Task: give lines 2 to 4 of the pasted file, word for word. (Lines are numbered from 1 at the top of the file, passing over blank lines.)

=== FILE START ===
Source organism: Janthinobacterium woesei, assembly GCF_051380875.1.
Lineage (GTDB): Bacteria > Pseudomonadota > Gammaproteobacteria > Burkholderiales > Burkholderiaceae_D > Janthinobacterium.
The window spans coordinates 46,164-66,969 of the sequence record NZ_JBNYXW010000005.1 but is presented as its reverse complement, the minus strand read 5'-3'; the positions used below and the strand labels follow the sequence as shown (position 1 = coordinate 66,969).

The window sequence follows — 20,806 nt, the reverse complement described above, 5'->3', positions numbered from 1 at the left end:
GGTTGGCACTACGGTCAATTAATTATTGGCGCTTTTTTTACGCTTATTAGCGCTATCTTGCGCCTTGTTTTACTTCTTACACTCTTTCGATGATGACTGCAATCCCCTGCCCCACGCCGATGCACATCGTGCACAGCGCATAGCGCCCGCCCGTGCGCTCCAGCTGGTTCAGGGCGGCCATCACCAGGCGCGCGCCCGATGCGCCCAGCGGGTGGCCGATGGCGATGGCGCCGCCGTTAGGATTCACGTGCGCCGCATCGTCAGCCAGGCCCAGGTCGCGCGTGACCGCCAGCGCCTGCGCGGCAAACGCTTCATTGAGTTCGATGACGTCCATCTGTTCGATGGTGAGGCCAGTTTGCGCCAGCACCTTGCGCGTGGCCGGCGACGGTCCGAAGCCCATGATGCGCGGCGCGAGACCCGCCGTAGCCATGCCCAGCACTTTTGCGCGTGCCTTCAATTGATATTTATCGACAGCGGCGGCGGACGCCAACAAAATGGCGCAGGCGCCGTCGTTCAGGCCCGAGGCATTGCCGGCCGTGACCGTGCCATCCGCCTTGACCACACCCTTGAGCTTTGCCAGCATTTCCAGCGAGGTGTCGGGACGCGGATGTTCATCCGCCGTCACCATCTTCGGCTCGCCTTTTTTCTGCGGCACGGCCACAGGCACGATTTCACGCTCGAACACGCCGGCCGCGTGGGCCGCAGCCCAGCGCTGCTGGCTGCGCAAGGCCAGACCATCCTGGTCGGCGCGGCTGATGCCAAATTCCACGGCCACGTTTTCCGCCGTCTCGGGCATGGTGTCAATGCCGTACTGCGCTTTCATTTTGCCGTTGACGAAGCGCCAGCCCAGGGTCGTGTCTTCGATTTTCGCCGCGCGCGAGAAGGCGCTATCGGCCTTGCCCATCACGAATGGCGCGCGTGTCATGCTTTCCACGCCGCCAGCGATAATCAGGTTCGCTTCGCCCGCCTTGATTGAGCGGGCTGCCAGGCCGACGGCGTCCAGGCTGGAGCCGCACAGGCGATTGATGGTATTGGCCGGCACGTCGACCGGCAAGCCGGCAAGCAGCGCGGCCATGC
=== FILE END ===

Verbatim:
Lineage (GTDB): Bacteria > Pseudomonadota > Gammaproteobacteria > Burkholderiales > Burkholderiaceae_D > Janthinobacterium.
The window spans coordinates 46,164-66,969 of the sequence record NZ_JBNYXW010000005.1 but is presented as its reverse complement, the minus strand read 5'-3'; the positions used below and the strand labels follow the sequence as shown (position 1 = coordinate 66,969).

The window sequence follows — 20,806 nt, the reverse complement described above, 5'->3', positions numbered from 1 at the left end: